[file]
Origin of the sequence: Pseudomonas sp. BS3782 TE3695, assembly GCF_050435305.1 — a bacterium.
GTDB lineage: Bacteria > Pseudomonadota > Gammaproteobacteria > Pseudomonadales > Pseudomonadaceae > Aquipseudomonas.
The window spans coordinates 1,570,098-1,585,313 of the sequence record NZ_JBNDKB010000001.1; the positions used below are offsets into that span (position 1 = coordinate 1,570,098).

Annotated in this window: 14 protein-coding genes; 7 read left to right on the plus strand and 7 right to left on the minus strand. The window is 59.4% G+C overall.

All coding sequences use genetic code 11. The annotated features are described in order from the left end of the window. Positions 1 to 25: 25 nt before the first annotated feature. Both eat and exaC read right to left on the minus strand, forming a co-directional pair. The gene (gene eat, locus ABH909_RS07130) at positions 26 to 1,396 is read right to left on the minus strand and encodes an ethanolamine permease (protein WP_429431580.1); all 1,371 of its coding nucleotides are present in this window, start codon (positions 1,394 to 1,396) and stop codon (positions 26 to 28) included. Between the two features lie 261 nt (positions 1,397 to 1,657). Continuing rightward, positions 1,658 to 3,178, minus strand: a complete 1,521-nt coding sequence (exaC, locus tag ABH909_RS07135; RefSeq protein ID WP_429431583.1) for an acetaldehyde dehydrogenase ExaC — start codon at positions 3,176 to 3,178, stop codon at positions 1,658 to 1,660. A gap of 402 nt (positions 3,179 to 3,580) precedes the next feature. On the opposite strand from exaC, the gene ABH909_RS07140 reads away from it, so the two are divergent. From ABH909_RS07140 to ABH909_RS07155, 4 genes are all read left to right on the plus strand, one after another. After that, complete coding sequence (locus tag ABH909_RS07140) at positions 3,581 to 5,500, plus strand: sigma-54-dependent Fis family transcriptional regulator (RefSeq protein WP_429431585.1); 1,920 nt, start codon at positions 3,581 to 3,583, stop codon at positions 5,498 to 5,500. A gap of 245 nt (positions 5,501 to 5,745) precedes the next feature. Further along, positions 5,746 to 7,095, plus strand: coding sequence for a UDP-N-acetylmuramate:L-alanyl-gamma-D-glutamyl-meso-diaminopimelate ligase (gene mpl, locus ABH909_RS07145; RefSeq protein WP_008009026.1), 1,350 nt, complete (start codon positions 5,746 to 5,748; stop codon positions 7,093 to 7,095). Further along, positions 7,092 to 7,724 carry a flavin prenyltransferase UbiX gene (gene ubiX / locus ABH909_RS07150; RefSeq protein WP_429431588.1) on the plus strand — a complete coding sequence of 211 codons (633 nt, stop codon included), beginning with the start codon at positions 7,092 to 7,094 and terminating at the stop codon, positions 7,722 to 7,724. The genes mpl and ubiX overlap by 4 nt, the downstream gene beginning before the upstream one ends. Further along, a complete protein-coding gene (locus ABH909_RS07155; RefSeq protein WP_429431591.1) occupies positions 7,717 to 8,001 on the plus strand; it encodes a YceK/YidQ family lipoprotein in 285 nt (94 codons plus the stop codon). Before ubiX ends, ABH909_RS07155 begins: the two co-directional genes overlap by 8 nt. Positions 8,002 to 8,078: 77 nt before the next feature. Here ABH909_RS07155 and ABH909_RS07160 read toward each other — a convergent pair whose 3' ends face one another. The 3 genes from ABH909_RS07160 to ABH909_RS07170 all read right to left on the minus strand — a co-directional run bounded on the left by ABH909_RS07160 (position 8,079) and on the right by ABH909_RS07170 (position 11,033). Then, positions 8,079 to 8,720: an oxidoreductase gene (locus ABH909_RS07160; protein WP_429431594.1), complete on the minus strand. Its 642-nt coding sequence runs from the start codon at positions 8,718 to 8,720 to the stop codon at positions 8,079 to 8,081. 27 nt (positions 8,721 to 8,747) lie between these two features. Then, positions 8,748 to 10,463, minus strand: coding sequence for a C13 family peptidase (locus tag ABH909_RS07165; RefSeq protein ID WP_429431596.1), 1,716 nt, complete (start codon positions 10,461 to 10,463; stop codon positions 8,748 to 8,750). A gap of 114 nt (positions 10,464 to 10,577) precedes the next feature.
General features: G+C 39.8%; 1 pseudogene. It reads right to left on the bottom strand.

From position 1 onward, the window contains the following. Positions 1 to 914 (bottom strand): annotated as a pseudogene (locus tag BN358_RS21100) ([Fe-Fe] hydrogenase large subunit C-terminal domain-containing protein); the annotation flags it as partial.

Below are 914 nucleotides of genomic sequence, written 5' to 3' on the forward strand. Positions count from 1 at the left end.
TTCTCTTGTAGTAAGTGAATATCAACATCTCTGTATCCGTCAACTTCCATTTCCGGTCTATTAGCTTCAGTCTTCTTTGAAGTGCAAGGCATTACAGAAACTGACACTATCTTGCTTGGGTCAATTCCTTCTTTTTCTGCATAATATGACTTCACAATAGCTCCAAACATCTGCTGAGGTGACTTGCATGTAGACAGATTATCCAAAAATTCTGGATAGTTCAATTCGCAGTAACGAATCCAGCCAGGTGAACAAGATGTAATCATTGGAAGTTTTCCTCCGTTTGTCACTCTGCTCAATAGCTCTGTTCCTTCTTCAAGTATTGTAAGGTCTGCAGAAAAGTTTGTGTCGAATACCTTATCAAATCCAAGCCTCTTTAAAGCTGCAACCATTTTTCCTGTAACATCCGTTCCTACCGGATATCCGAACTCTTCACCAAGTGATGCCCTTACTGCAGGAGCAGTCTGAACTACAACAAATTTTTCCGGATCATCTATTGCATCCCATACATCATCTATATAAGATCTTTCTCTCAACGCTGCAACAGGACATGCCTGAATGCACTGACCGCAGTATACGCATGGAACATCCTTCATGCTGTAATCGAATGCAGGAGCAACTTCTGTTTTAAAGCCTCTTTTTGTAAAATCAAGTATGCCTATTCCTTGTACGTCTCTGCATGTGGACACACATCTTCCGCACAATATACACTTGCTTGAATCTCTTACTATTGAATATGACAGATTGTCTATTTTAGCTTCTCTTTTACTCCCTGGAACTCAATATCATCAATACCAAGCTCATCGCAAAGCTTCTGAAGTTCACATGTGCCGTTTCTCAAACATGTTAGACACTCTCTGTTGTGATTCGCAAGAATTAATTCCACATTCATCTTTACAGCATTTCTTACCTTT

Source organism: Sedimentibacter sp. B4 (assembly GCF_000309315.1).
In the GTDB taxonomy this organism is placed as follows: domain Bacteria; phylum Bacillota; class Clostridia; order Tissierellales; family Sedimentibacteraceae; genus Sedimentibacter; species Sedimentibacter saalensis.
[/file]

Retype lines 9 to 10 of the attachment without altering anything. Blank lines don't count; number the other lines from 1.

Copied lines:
TTCTCTTGTAGTAAGTGAATATCAACATCTCTGTATCCGTCAACTTCCATTTCCGGTCTATTAGCTTCAGTCTTCTTTGAAGTGCAAGGCATTACAGAAACTGACACTATCTTGCTTGGGTCAATTCCTTCTTTTTCTGCATAATATGACTTCACAATAGCTCCAAACATCTGCTGAGGTGACTTGCATGTAGACAGATTATCCAAAAATTCTGGATAGTTCAATTCGCAGTAACGAATCCAGCCAGGTGAACAAGATGTAATCATTGGAAGTTTTCCTCCGTTTGTCACTCTGCTCAATAGCTCTGTTCCTTCTTCAAGTATTGTAAGGTCTGCAGAAAAGTTTGTGTCGAATACCTTATCAAATCCAAGCCTCTTTAAAGCTGCAACCATTTTTCCTGTAACATCCGTTCCTACCGGATATCCGAACTCTTCACCAAGTGATGCCCTTACTGCAGGAGCAGTCTGAACTACAACAAATTTTTCCGGATCATCTATTGCATCCCATACATCATCTATATAAGATCTTTCTCTCAACGCTGCAACAGGACATGCCTGAATGCACTGACCGCAGTATACGCATGGAACATCCTTCATGCTGTAATCGAATGCAGGAGCAACTTCTGTTTTAAAGCCTCTTTTTGTAAAATCAAGTATGCCTATTCCTTGTACGTCTCTGCATGTGGACACACATCTTCCGCACAATATACACTTGCTTGAATCTCTTACTATTGAATATGACAGATTGTCTATTTTAGCTTCTCTTTTACTCCCTGGAACTCAATATCATCAATACCAAGCTCATCGCAAAGCTTCTGAAGTTCACATGTGCCGTTTCTCAAACATGTTAGACACTCTCTGTTGTGATTCGCAAGAATTAATTCCACATTCATCTTTACAGCATTTCTTACCTTT

Source organism: Sedimentibacter sp. B4 (assembly GCF_000309315.1).